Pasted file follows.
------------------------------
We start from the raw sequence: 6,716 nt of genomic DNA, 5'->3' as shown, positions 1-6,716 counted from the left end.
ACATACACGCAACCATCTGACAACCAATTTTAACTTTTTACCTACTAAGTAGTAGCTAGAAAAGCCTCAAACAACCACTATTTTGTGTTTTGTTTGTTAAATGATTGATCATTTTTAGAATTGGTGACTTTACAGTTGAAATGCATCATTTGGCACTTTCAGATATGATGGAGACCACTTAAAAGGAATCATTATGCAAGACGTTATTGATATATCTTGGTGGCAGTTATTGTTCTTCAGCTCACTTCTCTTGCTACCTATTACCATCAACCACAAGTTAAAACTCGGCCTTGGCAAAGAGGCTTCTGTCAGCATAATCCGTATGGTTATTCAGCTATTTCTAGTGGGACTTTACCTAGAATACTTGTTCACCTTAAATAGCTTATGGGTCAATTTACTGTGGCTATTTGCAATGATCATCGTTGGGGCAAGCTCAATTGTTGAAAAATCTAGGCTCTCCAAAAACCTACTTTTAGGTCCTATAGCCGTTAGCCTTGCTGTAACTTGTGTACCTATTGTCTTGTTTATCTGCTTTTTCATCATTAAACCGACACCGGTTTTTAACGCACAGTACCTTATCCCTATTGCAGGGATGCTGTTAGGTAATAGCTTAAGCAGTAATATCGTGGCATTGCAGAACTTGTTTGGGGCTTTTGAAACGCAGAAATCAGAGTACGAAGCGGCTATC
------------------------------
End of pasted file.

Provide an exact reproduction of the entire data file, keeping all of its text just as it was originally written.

We start from the raw sequence: 6,716 nt of genomic DNA, 5'->3' as shown, positions 1-6,716 counted from the left end.
ACATACACGCAACCATCTGACAACCAATTTTAACTTTTTACCTACTAAGTAGTAGCTAGAAAAGCCTCAAACAACCACTATTTTGTGTTTTGTTTGTTAAATGATTGATCATTTTTAGAATTGGTGACTTTACAGTTGAAATGCATCATTTGGCACTTTCAGATATGATGGAGACCACTTAAAAGGAATCATTATGCAAGACGTTATTGATATATCTTGGTGGCAGTTATTGTTCTTCAGCTCACTTCTCTTGCTACCTATTACCATCAACCACAAGTTAAAACTCGGCCTTGGCAAAGAGGCTTCTGTCAGCATAATCCGTATGGTTATTCAGCTATTTCTAGTGGGACTTTACCTAGAATACTTGTTCACCTTAAATAGCTTATGGGTCAATTTACTGTGGCTATTTGCAATGATCATCGTTGGGGCAAGCTCAATTGTTGAAAAATCTAGGCTCTCCAAAAACCTACTTTTAGGTCCTATAGCCGTTAGCCTTGCTGTAACTTGTGTACCTATTGTCTTGTTTATCTGCTTTTTCATCATTAAACCGACACCGGTTTTTAACGCACAGTACCTTATCCCTATTGCAGGGATGCTGTTAGGTAATAGCTTAAGCAGTAATATCGTGGCATTGCAGAACTTGTTTGGGGCTTTTGAAACGCAGAAATCAGAGTACGAAGCGGCTATC